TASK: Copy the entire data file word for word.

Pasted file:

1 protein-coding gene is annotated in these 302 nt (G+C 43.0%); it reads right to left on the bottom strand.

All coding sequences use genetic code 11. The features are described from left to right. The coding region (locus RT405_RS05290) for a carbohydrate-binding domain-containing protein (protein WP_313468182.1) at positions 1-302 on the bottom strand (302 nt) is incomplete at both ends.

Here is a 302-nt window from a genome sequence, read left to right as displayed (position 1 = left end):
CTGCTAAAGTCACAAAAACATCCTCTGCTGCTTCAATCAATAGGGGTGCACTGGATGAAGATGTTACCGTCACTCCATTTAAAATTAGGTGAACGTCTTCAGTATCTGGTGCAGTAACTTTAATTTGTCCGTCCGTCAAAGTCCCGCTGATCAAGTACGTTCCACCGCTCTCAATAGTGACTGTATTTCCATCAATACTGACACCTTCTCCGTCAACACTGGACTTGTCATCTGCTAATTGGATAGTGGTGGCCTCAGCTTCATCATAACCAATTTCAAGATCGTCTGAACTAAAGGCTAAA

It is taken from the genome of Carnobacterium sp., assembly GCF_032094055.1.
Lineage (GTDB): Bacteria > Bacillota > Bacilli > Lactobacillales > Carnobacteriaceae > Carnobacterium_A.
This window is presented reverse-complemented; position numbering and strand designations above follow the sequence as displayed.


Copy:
1 protein-coding gene is annotated in these 302 nt (G+C 43.0%); it reads right to left on the bottom strand.

All coding sequences use genetic code 11. The features are described from left to right. The coding region (locus RT405_RS05290) for a carbohydrate-binding domain-containing protein (protein WP_313468182.1) at positions 1-302 on the bottom strand (302 nt) is incomplete at both ends.

Here is a 302-nt window from a genome sequence, read left to right as displayed (position 1 = left end):
CTGCTAAAGTCACAAAAACATCCTCTGCTGCTTCAATCAATAGGGGTGCACTGGATGAAGATGTTACCGTCACTCCATTTAAAATTAGGTGAACGTCTTCAGTATCTGGTGCAGTAACTTTAATTTGTCCGTCCGTCAAAGTCCCGCTGATCAAGTACGTTCCACCGCTCTCAATAGTGACTGTATTTCCATCAATACTGACACCTTCTCCGTCAACACTGGACTTGTCATCTGCTAATTGGATAGTGGTGGCCTCAGCTTCATCATAACCAATTTCAAGATCGTCTGAACTAAAGGCTAAA

It is taken from the genome of Carnobacterium sp., assembly GCF_032094055.1.
Lineage (GTDB): Bacteria > Bacillota > Bacilli > Lactobacillales > Carnobacteriaceae > Carnobacterium_A.
This window is presented reverse-complemented; position numbering and strand designations above follow the sequence as displayed.